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    By TCRN Staff

    A small laboratory in Pavas developed a molecule, originating from microorganisms, which activates the defense system of banana plants and “vaccinates” it against Black Sigatoka. So far the research has only been testing in greenhouses and but is now ready to be tested on banana plantations.

    The control of the Black Sigatoka fungus is of paramount importance as it is a major problem for fruit crops in the tropics. However, according to the National Banana Corporation (Corbana) to control the disease in the 43,000 hectares of fruit in Costa Rica, it would cost nearly $86 million annually.

    The research was conducted by agricultural engineer Kenneth Madriz, who won the contest I Entrepreneur 2009 organized by Investment Link, a project that brings together people who invest capital in innovative business ideas. “Madriz surprised the committee with an excellent business plan and indigenous highly relevant research.” said Arnoldo Madrigal, executive director of I Entrepreneur.

    Kenneth Madriz set up a lab in Pavas under the moniker, Bio Molecular Analysis Technique SA, and began developing the project in 2005 culminating the the greenhouse tests in 2008.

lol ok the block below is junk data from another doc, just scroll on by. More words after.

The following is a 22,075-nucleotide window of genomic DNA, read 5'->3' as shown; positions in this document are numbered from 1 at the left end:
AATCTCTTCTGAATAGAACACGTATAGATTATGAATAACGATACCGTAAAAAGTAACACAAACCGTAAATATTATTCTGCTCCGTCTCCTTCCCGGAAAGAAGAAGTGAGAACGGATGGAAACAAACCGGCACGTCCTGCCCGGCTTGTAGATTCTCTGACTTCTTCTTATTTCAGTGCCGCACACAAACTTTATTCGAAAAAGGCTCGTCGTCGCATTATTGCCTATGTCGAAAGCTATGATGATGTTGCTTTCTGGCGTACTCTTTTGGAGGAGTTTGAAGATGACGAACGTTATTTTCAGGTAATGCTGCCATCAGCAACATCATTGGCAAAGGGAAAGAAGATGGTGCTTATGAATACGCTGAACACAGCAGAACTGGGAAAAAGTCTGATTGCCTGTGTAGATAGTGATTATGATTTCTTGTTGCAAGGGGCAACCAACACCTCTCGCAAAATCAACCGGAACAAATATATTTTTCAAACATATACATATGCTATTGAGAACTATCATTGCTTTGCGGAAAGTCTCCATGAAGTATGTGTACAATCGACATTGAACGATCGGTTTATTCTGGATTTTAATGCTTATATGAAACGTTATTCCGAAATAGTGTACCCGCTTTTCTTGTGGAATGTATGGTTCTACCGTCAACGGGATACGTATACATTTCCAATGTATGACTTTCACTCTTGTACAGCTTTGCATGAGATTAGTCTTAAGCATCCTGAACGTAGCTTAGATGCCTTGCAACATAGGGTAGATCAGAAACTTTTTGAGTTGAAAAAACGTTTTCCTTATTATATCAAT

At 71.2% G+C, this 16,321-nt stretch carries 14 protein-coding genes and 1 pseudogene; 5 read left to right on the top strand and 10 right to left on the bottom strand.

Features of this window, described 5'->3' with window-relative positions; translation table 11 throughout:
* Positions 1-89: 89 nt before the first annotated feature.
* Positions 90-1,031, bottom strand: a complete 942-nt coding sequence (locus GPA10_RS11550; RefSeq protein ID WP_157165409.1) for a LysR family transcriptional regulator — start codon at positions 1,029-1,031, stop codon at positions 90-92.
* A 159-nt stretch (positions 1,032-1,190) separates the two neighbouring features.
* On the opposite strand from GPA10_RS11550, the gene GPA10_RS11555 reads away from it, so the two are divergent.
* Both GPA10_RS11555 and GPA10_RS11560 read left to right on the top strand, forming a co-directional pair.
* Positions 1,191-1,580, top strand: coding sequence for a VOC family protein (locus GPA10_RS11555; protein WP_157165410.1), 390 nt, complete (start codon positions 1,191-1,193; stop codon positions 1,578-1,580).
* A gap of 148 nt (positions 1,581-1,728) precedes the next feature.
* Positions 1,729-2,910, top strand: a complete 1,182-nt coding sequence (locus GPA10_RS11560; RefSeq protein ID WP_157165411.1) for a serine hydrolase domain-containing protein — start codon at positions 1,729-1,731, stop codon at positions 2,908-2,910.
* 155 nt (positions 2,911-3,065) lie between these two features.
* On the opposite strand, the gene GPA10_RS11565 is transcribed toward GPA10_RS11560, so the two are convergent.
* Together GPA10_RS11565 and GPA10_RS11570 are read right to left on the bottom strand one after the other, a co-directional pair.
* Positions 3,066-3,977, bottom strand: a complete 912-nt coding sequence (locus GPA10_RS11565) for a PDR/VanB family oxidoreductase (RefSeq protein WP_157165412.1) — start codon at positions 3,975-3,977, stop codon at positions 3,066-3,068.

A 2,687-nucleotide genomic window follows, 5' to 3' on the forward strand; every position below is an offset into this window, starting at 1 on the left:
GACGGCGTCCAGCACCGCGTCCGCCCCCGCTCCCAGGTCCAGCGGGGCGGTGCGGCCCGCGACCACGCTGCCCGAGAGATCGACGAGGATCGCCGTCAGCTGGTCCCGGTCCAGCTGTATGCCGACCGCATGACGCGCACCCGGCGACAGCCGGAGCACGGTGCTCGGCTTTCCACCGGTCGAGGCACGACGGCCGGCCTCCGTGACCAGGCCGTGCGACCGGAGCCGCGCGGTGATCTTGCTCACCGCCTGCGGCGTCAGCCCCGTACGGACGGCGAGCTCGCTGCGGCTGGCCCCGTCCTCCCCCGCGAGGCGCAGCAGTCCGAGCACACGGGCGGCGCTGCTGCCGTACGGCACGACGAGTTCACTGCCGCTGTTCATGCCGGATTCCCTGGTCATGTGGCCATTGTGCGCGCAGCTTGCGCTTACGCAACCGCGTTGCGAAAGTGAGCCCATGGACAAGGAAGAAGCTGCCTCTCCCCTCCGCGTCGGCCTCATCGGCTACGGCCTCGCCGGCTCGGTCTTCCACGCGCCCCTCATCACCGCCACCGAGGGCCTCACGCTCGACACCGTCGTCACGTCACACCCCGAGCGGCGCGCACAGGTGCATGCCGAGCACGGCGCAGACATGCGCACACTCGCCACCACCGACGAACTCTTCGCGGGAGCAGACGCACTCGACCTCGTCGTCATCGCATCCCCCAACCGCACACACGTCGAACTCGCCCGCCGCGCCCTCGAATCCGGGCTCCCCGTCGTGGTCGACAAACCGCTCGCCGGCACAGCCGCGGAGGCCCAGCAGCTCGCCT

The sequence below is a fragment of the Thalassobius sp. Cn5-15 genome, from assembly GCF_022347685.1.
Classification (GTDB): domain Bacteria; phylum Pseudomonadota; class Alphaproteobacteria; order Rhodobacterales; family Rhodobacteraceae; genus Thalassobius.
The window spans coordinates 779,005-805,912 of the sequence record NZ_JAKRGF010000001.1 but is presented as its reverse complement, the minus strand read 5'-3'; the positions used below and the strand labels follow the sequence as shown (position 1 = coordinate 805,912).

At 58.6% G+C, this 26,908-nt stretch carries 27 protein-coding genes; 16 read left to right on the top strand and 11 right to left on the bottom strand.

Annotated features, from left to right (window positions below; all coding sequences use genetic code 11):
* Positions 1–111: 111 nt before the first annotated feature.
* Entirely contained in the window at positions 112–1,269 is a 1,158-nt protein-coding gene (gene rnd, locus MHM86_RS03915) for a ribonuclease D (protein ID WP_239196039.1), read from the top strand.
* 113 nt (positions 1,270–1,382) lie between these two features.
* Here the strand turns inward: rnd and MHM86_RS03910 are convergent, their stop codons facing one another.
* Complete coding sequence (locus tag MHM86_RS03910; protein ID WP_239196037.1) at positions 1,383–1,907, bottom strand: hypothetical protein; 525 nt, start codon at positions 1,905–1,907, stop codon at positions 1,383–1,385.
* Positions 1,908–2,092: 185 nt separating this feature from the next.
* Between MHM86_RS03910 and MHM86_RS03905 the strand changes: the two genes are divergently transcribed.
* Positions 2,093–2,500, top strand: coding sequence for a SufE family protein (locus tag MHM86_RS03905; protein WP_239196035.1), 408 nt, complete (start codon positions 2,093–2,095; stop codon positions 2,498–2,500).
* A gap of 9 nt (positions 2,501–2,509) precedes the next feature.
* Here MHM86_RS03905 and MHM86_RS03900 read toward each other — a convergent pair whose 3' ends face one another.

The molecular, called BAM-1, originated in a living organism, but the final product is a derivative thereof, and thus has the advantage of not being affected by weather or by other microorganism influences.

    The Corbana research director, Jorge Sandoval, described the work as “very interesting, this line of work is very promising and very innovative.”

    Madriz works with the Biodiversity Institute (INBio) as a partner. This agency helped him search the immense biodiversity in Costa Rican microorganisms, which was an extremely difficult task. “It was like finding a needle in a haystack,” said Madriz.

    “We want more green bananas, that is the idea that guides us,” argued Sandoval. Corbana researchers believe that BAM-1 will join the clean technology options control.

    It is said, to activate the plants own defense mechanisms, “they were asleep,” which they send signals to become more resistant to attack. In the process there is no genetic modification.

    It is anticipated that the product may be used in controlling diseases of other crops.

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